Friends of the Children - SF Bay Area

Generational Change: One Child At A TIme

aka FOTC-SF   |   San Francisco, CA   |  www.friendssfbayarea.org

Mission

We empower the children facing the biggest obstacles to break the generational cycle of poverty by providing a salaried, professional mentor to walk beside them from kindergarten through high school graduation.

Ruling year info

2016

Executive Director

Michael Rugen

Main address

111 Quint

San Francisco, CA 94124 USA

Show more contact info

EIN

81-3921100

NTEE code info

Youth Development Programs (O50)

Children's and Youth Services (P30)

IRS filing requirement

This organization is required to file an IRS Form 990 or 990-EZ.

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Communication

Programs and results

What we aim to solve

SOURCE: Self-reported by organization

We confront a deep-seated, long-term social problem that few other organizations address -- multi-generational poverty. We do not wait for a parent or caretaker to come and ask for a mentor. We do not seek high-achieving children from underserved communities. Instead, we actively search for and enroll the children who face the biggest obstacles, those most at risk of dropping out of school, having children in their teens and/or becoming ensnared in the justice system. Our children's families typically struggle with challenges such as institutional racism, unresponsive systems, homelessness, domestic violence, parental incarceration and/or substance abuse. All live below the poverty line, most in single caregiver homes and many in foster or family care. With the added support provided by our long-term mentors, our children can and do break the generational cycles into which they were born.

Our programs

SOURCE: Self-reported by organization

What are the organization's current programs, how do they measure success, and who do the programs serve?

Friends of the Children - SF Bay Area

Friends of the Children – SF Bay Area (Friends-SF) is a chapter of a nationwide organization dedicated to breaking the cycle of generational poverty through long-term, professional mentoring. Our mentors walk beside each child from kindergarten through high school graduation, providing the caring, consistent adult support that every child deserves.

The national organization was founded in 1993 and the San Francisco chapter started serving children in 2017. We serve children who live in and around the Bayview Hunters Point community, we are adding a new class of kindergarteners each year, and we will eventually serve 500 children.

Our mentoring model is simple yet radical.

** We proactively search for and enroll the children who face the biggest obstacles to living a successful and satisfying life.

** We start early and commit to each child for the long term, from kindergarten through high school graduation – 12-1/2 years, no matter what!

** Our mentors are trained, full-time professionals -- not volunteers -- each of whom is paired with eight children.

** We measure, assess and adjust at every turn, creating an individualized plan for each child, recording the work our mentors do each day, tracking the child's development, and adjusting our services accordingly.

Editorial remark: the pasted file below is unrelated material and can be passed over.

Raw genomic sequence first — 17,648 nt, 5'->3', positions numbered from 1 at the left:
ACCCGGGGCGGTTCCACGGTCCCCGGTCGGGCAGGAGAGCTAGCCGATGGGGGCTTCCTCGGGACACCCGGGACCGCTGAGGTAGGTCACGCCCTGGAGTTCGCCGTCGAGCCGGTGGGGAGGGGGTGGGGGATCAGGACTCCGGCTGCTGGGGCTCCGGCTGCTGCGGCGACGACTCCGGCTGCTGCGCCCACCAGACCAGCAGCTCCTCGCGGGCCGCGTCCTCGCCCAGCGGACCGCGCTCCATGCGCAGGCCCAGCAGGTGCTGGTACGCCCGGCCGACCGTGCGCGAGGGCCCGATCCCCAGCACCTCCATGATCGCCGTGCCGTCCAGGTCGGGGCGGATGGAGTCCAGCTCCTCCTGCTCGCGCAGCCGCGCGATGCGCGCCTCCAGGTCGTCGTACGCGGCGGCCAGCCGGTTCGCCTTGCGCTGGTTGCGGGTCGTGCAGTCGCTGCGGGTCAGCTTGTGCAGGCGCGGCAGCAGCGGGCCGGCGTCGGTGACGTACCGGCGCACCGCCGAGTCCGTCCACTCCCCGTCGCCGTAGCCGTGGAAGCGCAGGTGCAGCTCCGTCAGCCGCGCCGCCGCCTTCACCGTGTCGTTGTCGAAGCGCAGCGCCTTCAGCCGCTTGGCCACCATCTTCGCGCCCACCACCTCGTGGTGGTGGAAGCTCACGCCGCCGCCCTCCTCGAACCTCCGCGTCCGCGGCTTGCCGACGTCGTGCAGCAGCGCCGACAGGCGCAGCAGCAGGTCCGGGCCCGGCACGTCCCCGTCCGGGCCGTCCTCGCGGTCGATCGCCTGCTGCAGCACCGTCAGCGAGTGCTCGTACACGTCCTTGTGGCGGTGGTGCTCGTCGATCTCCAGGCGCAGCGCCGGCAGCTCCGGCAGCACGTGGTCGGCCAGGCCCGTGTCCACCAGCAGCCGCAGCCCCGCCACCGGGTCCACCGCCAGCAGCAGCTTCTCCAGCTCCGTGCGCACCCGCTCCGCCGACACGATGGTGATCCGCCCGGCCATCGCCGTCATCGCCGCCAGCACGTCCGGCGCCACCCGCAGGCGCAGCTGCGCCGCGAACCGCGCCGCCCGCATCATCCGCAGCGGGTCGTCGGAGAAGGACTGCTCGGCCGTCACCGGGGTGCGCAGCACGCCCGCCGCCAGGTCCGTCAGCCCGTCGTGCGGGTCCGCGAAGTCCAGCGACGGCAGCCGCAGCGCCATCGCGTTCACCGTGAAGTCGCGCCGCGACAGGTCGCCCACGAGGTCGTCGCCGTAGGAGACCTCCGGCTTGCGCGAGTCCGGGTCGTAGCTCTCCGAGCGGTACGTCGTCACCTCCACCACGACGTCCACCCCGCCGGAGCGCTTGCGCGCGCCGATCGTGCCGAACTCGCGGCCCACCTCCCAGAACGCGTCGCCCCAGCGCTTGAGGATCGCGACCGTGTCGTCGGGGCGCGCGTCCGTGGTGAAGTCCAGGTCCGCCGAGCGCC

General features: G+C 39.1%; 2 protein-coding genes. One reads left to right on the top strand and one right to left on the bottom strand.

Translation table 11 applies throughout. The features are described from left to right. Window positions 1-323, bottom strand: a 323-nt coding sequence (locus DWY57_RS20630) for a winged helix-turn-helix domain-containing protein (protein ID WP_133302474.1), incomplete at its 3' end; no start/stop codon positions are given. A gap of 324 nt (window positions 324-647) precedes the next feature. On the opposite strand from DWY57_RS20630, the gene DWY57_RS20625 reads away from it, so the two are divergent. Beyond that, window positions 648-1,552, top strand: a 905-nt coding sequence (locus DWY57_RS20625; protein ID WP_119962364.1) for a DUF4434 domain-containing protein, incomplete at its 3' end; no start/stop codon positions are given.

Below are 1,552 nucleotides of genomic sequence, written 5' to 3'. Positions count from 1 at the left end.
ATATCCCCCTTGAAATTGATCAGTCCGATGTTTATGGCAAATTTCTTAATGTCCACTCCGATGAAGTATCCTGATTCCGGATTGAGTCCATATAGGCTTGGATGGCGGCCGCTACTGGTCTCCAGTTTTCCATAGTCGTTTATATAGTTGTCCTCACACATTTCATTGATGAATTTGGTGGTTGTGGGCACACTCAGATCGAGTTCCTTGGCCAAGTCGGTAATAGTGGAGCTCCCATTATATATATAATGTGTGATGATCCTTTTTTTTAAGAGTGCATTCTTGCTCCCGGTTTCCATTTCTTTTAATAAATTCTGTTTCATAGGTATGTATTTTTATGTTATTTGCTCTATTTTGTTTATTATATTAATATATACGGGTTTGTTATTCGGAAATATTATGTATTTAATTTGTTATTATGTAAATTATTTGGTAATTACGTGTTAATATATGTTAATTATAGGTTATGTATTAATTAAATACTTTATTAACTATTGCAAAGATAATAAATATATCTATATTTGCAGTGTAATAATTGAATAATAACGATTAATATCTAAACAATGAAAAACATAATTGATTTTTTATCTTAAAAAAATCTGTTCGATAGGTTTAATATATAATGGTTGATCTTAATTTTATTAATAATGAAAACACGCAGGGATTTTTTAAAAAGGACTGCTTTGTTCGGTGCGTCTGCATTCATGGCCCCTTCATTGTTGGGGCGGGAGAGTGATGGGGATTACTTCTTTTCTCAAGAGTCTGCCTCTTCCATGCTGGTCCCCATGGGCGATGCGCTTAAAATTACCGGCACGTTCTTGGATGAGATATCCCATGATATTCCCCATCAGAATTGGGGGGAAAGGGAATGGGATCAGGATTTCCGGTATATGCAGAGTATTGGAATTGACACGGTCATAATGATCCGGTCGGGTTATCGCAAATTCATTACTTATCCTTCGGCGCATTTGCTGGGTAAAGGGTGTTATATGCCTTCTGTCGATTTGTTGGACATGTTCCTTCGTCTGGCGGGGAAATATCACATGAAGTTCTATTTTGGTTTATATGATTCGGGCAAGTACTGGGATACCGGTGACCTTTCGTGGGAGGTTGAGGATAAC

We have come a long way since we opened our doors in 2017. We will soon be serving over 100 Bayview Hunters Point children, well on the way to serving 500. Most important, our children are thriving, and our families and schools are actively supporting our program.

Research and third-party evaluation demonstrate that the Friends model works. Over its 25-year history, graduates of the Friends of the Children program have achieved the following outcomes:

** 83% of our youth graduated from high school (60% have at least one parent who did not have the support they needed to complete school)

** 93% of our children avoided the juvenile justice system (50% have at least one parent who was incarcerated)

** 98% of our children avoided early parenting (85% were born to a teen parent)

** 92% enrolled in a post-secondary program, obtained full-time employment or enlisted to serve our country.

The Harvard Business School Alumni Association conducted an ROI study and concluded that every $1 invested in Friends of the Children yields more than $7 of benefit to the community. In other words, helping one child graduate from our program saves the community nearly $1million dollars.

Population(s) Served
Children and youth

Where we work

Our results

SOURCE: Self-reported by organization

How does this organization measure their results? It's a hard question but an important one.

Number of youth who model positive behaviors for peers

This metric is no longer tracked.
Totals By Year
Related Program

Friends of the Children - SF Bay Area

Type of Metric

Outcome - describing the effects on people or issues

Direction of Success

Holding steady

Number of youth who demonstrate that they have developed social skills (e.g., interpersonal communication, conflict resolution)

This metric is no longer tracked.
Totals By Year
Type of Metric

Outcome - describing the effects on people or issues

Direction of Success

Increasing

Number of youth who demonstrate that they have developed positive values